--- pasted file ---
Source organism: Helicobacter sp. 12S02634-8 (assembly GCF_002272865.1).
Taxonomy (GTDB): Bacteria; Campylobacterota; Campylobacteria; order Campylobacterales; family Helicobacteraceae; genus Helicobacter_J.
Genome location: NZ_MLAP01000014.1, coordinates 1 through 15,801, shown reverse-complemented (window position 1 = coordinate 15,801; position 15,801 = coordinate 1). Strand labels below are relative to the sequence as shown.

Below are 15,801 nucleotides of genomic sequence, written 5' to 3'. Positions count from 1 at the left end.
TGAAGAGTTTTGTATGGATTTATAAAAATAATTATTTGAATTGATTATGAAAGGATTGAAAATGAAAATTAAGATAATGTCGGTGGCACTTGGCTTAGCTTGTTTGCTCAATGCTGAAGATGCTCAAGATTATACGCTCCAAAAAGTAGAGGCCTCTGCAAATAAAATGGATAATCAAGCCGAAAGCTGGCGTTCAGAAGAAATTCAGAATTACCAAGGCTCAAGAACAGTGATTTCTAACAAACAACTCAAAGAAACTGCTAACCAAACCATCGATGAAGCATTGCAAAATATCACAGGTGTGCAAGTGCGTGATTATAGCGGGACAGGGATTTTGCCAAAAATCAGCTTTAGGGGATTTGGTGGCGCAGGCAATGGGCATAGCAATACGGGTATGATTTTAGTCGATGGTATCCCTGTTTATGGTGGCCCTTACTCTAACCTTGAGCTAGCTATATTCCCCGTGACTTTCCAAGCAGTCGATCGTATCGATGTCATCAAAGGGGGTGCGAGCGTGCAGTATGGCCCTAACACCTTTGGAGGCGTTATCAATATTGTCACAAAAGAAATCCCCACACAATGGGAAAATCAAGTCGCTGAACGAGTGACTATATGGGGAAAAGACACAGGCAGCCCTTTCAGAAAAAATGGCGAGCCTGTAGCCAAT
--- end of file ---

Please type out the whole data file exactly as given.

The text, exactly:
Source organism: Helicobacter sp. 12S02634-8 (assembly GCF_002272865.1).
Taxonomy (GTDB): Bacteria; Campylobacterota; Campylobacteria; order Campylobacterales; family Helicobacteraceae; genus Helicobacter_J.
Genome location: NZ_MLAP01000014.1, coordinates 1 through 15,801, shown reverse-complemented (window position 1 = coordinate 15,801; position 15,801 = coordinate 1). Strand labels below are relative to the sequence as shown.

Below are 15,801 nucleotides of genomic sequence, written 5' to 3'. Positions count from 1 at the left end.
TGAAGAGTTTTGTATGGATTTATAAAAATAATTATTTGAATTGATTATGAAAGGATTGAAAATGAAAATTAAGATAATGTCGGTGGCACTTGGCTTAGCTTGTTTGCTCAATGCTGAAGATGCTCAAGATTATACGCTCCAAAAAGTAGAGGCCTCTGCAAATAAAATGGATAATCAAGCCGAAAGCTGGCGTTCAGAAGAAATTCAGAATTACCAAGGCTCAAGAACAGTGATTTCTAACAAACAACTCAAAGAAACTGCTAACCAAACCATCGATGAAGCATTGCAAAATATCACAGGTGTGCAAGTGCGTGATTATAGCGGGACAGGGATTTTGCCAAAAATCAGCTTTAGGGGATTTGGTGGCGCAGGCAATGGGCATAGCAATACGGGTATGATTTTAGTCGATGGTATCCCTGTTTATGGTGGCCCTTACTCTAACCTTGAGCTAGCTATATTCCCCGTGACTTTCCAAGCAGTCGATCGTATCGATGTCATCAAAGGGGGTGCGAGCGTGCAGTATGGCCCTAACACCTTTGGAGGCGTTATCAATATTGTCACAAAAGAAATCCCCACACAATGGGAAAATCAAGTCGCTGAACGAGTGACTATATGGGGAAAAGACACAGGCAGCCCTTTCAGAAAAAATGGCGAGCCTGTAGCCAAT